Spider's Trap(Elemental Assassin,book 13)(73) by Jennifer Estep
She straightened her shoulders and lifted her chin. “I did. It took a while—it took a long while—but I got sick and tired of being afraid, and I got angry instead, at how stupid I was being for letting Raymond control my life, even though he wasn’t even around anymore. It was like I was still stuck in that house growing up with him, worrying what I would do or say that would set him or our father off. So I decided that if he was coming for me, then I was damn sure going to be ready for him.”
“But you didn’t have to worry so much. Fletcher was always good at hiding people.” Another thought occurred to me. “You were safe as Lorelei Parker for years. How do you think Raymond finally found you?”
She shrugged. “I have no idea. You heard what he said about doing business with someone who knows me.”
“Any idea who that could be?”
She shrugged again. “I’ve smuggled a lot of stuff for a lot of people, from here to Cypress Mountain to Cloudburst Falls, all the way up to Bigtime. It could be anyone.”
So no leads there. I wanted to know who knew so much about the Ashland underworld—and especially Fletcher’s methods—that they could put two and two together regarding Lorelei’s real identity, but that was a question for another day.
“You were ready for Raymond tonight,” I said. “You wanted him to come to your mansion. You set a trap for him, one that I completely messed up. Something that you have every right to be angry about.”
“Absolutely. I told you that I could handle him. You should have trusted me.” She smirked again. “After all, I have a reputation too, you know.”
To my surprise, a small smile flickered across her face. “You were wrong at the garden party too. I don’t actually hate you.”
I snorted. “Well, you could have fooled me. I suppose that you sent all those men to the Pork Pit to kill me over the summer because you secretly want to be my new best friend?”
She laughed, the sound lighter than I would have expected, given everything that had happened tonight. “Of course not. The people I sent after you were causing certain . . . problems in my organization. Taking bribes, informing on me to my competitors, skimming from my shipments.”
My eyebrows shot up in my face. “So you sicced them on me, knowing that I would kill them instead? That’s cold, sugar.”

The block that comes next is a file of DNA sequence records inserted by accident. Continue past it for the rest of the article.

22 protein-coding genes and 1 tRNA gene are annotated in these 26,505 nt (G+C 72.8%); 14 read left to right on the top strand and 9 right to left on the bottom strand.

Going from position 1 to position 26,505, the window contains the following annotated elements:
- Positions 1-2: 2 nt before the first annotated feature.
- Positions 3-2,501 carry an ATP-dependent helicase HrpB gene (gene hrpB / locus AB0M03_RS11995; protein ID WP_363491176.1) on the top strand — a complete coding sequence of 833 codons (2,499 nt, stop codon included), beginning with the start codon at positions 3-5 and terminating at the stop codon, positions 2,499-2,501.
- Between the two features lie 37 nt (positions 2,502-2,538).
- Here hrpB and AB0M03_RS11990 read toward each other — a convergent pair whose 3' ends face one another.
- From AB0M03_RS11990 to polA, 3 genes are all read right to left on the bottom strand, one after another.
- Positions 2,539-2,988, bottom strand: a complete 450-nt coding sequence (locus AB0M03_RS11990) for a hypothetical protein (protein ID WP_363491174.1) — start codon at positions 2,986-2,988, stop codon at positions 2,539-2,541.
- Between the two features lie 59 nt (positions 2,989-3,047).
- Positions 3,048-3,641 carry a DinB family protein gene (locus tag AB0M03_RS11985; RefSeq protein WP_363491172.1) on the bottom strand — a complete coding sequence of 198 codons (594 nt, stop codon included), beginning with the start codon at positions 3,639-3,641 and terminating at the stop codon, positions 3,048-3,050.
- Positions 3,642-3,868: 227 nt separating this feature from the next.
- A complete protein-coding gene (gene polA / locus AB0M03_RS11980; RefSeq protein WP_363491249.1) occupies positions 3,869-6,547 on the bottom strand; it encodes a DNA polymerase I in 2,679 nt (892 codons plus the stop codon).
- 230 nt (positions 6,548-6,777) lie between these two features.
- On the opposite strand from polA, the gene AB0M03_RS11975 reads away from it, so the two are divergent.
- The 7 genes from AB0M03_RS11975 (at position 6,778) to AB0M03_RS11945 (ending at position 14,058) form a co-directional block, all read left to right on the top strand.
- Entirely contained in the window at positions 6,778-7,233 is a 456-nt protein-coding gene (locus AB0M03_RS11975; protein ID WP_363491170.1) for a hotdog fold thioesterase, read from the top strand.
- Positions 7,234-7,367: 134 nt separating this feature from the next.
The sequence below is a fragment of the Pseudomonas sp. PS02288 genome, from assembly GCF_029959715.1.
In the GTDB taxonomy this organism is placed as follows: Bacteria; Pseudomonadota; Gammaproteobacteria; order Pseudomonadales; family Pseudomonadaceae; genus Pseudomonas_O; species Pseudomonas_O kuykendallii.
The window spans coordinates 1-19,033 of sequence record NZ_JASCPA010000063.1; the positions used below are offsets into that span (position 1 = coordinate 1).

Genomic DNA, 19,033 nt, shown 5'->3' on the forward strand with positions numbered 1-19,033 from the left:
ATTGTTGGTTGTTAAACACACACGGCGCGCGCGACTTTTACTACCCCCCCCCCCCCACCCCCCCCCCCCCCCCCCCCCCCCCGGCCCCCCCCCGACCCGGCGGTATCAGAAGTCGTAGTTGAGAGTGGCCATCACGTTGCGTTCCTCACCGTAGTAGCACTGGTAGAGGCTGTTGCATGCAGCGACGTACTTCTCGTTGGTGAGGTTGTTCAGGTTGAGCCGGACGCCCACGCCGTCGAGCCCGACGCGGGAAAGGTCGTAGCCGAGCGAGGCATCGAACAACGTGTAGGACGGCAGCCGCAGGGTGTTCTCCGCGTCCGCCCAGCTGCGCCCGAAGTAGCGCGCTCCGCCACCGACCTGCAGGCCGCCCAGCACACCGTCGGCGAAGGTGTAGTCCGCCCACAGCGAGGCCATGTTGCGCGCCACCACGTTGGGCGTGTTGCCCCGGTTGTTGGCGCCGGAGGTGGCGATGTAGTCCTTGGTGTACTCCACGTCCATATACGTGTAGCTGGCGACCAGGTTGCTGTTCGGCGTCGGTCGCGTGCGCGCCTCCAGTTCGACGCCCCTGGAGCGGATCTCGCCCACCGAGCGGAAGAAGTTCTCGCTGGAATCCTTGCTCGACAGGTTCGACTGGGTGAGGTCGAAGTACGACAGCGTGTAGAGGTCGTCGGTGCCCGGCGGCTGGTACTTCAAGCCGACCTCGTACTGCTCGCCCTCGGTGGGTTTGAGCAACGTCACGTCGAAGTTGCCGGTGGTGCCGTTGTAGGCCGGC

“It was the quickest, easiest way to eliminate threats. Don’t get all pissy about it. I didn’t send anyone your way I knew you couldn’t handle.” Lorelei leaned back against the counter. “If it makes you feel any better, I did the same thing with my guards tonight. Those three giants Raymond killed? They were after Mallory’s diamonds. They thought tonight was finally the night that they were going to rob us.” She let out a small, satisfied chuckle. “They were dead wrong.”
“Three birds, one brother,” I murmured. “Impressive. But what about Corbin? He was there too.”
“Jack called, said that he was worried about me and Mallory, and insisted on coming over,” she replied. “I didn’t mean for Raymond to hurt him too. But your sister has called and said he’s going to be fine.”
Suspicion swirled through my mind at her words, but I decided to focus on one thing at a time. “Well, I’m so very glad that I could help out and be your own private pest exterminator all these months.”
I gave her a disgusted look, then chopped up another kiwi.
“You should consider it a compliment, a testament to your skills,” she countered.
“I’m sensing an and in there.”
“And . . . it also had the added effect of making it look as though I wanted you dead as badly as the other bosses do.”
Her brow furrowed, and she stared at me like I’d suddenly started speaking pig Latin. “Of course not. Why would you think that?”
“Oh, I don’t know,” I snarked. “All the snotty glares and cold looks you grace me with whenever our paths cross.”
Lorelei waved her hand, making her diamond rose-and-thorn ring glimmer and looking for a moment just like Mallory. “Just keeping up appearances. I have zero interest in running the Ashland underworld. All the bosses covet the job, but nobody in their right mind would actually want it. They don’t realize that all they’d be doing is managing other people’s problems instead of their own.”
“You have no idea,” I muttered.
I finished with the last of my kiwis, then moved on to the strawberries. Lorelei watched me slice and dice in silence, but she kept tugging on the end of her black braid, crossing and uncrossing her arms, stepping toward me, then easing back up against the counter. Something else was on her mind, but I ignored her pensive movements and kept right on slicing strawberries.
I had no desire to make things easy for her. Not after what she’d just told me. Not after realizing just how effectively she’d used me to get rid of her problems—and for how long she’d been doing it. Anger and a little shame burned through me at being such an idiot and not realizing what she was really up to. Lorelei had always been a little over-the-top in her dislike of me. I should have picked up on that. I should have realized that there was more going on than her just hating my guts.
Then again, I should have done a lot of things differently over the past few days.
But whacking through things while I was cooking almost always soothed me, and tonight was no different. By the time I had all the fruit in a bowl, I felt much calmer and could almost appreciate Lorelei’s slick moves. Almost.
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